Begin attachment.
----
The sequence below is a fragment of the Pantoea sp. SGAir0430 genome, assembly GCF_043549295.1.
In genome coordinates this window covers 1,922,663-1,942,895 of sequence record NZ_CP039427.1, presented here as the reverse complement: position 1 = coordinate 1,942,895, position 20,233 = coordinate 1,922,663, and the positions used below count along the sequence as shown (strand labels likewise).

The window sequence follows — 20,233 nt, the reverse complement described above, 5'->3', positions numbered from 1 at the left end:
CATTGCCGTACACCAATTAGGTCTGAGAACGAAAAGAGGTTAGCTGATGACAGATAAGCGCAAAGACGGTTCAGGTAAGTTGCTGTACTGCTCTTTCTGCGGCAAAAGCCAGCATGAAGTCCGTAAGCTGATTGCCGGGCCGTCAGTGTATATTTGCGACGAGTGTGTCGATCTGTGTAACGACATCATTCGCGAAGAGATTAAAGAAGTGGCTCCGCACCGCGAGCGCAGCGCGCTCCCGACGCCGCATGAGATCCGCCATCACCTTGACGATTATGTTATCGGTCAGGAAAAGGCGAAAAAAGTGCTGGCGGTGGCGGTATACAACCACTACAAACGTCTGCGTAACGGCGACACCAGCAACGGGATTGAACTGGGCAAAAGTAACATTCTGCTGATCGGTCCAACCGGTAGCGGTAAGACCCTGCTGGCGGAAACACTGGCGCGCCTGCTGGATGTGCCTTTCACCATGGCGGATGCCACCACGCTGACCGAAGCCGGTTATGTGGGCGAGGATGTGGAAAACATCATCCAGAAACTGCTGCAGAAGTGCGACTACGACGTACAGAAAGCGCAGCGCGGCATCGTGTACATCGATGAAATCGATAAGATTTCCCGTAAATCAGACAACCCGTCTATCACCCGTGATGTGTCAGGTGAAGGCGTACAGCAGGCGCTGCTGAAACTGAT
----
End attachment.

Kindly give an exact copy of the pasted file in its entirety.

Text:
The sequence below is a fragment of the Pantoea sp. SGAir0430 genome, assembly GCF_043549295.1.
In genome coordinates this window covers 1,922,663-1,942,895 of sequence record NZ_CP039427.1, presented here as the reverse complement: position 1 = coordinate 1,942,895, position 20,233 = coordinate 1,922,663, and the positions used below count along the sequence as shown (strand labels likewise).

The window sequence follows — 20,233 nt, the reverse complement described above, 5'->3', positions numbered from 1 at the left end:
CATTGCCGTACACCAATTAGGTCTGAGAACGAAAAGAGGTTAGCTGATGACAGATAAGCGCAAAGACGGTTCAGGTAAGTTGCTGTACTGCTCTTTCTGCGGCAAAAGCCAGCATGAAGTCCGTAAGCTGATTGCCGGGCCGTCAGTGTATATTTGCGACGAGTGTGTCGATCTGTGTAACGACATCATTCGCGAAGAGATTAAAGAAGTGGCTCCGCACCGCGAGCGCAGCGCGCTCCCGACGCCGCATGAGATCCGCCATCACCTTGACGATTATGTTATCGGTCAGGAAAAGGCGAAAAAAGTGCTGGCGGTGGCGGTATACAACCACTACAAACGTCTGCGTAACGGCGACACCAGCAACGGGATTGAACTGGGCAAAAGTAACATTCTGCTGATCGGTCCAACCGGTAGCGGTAAGACCCTGCTGGCGGAAACACTGGCGCGCCTGCTGGATGTGCCTTTCACCATGGCGGATGCCACCACGCTGACCGAAGCCGGTTATGTGGGCGAGGATGTGGAAAACATCATCCAGAAACTGCTGCAGAAGTGCGACTACGACGTACAGAAAGCGCAGCGCGGCATCGTGTACATCGATGAAATCGATAAGATTTCCCGTAAATCAGACAACCCGTCTATCACCCGTGATGTGTCAGGTGAAGGCGTACAGCAGGCGCTGCTGAAACTGAT